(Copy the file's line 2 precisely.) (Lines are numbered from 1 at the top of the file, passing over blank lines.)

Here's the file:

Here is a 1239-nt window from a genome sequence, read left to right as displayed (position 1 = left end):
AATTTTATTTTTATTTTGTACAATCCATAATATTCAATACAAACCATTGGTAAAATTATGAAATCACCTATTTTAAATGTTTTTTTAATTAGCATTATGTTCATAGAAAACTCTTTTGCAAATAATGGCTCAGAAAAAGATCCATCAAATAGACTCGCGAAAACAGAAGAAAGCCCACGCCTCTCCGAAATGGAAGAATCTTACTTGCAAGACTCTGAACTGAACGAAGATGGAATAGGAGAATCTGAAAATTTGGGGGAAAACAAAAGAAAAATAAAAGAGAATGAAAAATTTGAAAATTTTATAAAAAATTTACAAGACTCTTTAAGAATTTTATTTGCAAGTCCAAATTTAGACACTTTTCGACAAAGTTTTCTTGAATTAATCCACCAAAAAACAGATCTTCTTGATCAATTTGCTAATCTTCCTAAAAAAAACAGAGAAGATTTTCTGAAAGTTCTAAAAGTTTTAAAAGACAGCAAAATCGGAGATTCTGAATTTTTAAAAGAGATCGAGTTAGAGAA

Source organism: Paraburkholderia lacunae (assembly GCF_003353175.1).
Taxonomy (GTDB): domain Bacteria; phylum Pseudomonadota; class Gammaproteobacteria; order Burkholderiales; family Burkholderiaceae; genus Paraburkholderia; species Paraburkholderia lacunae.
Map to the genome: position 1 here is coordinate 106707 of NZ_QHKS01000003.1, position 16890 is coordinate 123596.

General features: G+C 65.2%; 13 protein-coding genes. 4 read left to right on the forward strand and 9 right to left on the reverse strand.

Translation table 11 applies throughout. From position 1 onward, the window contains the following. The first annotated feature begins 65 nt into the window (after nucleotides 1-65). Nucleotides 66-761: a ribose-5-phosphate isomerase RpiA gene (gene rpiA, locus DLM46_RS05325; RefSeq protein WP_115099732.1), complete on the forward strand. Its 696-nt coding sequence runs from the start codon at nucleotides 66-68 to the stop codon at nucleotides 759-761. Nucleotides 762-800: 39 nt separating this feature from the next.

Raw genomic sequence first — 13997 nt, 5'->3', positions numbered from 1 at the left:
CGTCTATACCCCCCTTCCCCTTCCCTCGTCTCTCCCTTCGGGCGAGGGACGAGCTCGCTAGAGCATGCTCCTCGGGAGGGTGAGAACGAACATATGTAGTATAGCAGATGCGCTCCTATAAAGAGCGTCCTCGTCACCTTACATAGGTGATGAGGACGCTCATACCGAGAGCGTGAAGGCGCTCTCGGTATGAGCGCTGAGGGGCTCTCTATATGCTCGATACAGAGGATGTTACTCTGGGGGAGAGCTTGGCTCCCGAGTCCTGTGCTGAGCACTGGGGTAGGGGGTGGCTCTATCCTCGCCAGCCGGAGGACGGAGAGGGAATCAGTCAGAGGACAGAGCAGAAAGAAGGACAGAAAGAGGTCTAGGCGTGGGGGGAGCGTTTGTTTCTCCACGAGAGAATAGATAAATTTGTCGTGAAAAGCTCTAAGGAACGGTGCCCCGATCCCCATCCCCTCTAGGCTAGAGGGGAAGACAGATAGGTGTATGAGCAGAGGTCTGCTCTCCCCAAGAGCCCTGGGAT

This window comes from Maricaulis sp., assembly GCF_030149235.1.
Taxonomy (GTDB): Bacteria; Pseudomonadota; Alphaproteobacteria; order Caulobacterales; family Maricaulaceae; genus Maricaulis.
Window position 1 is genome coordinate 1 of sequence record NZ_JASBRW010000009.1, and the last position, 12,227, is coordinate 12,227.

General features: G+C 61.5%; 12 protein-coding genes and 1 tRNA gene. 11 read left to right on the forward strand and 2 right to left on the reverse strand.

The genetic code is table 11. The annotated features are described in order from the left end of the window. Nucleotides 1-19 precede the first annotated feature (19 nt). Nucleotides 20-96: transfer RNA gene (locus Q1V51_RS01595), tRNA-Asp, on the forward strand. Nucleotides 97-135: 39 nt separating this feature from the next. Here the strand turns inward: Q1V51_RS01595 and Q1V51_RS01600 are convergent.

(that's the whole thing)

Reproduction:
AATTTTATTTTTATTTTGTACAATCCATAATATTCAATACAAACCATTGGTAAAATTATGAAATCACCTATTTTAAATGTTTTTTTAATTAGCATTATGTTCATAGAAAACTCTTTTGCAAATAATGGCTCAGAAAAAGATCCATCAAATAGACTCGCGAAAACAGAAGAAAGCCCACGCCTCTCCGAAATGGAAGAATCTTACTTGCAAGACTCTGAACTGAACGAAGATGGAATAGGAGAATCTGAAAATTTGGGGGAAAACAAAAGAAAAATAAAAGAGAATGAAAAATTTGAAAATTTTATAAAAAATTTACAAGACTCTTTAAGAATTTTATTTGCAAGTCCAAATTTAGACACTTTTCGACAAAGTTTTCTTGAATTAATCCACCAAAAAACAGATCTTCTTGATCAATTTGCTAATCTTCCTAAAAAAAACAGAGAAGATTTTCTGAAAGTTCTAAAAGTTTTAAAAGACAGCAAAATCGGAGATTCTGAATTTTTAAAAGAGATCGAGTTAGAGAA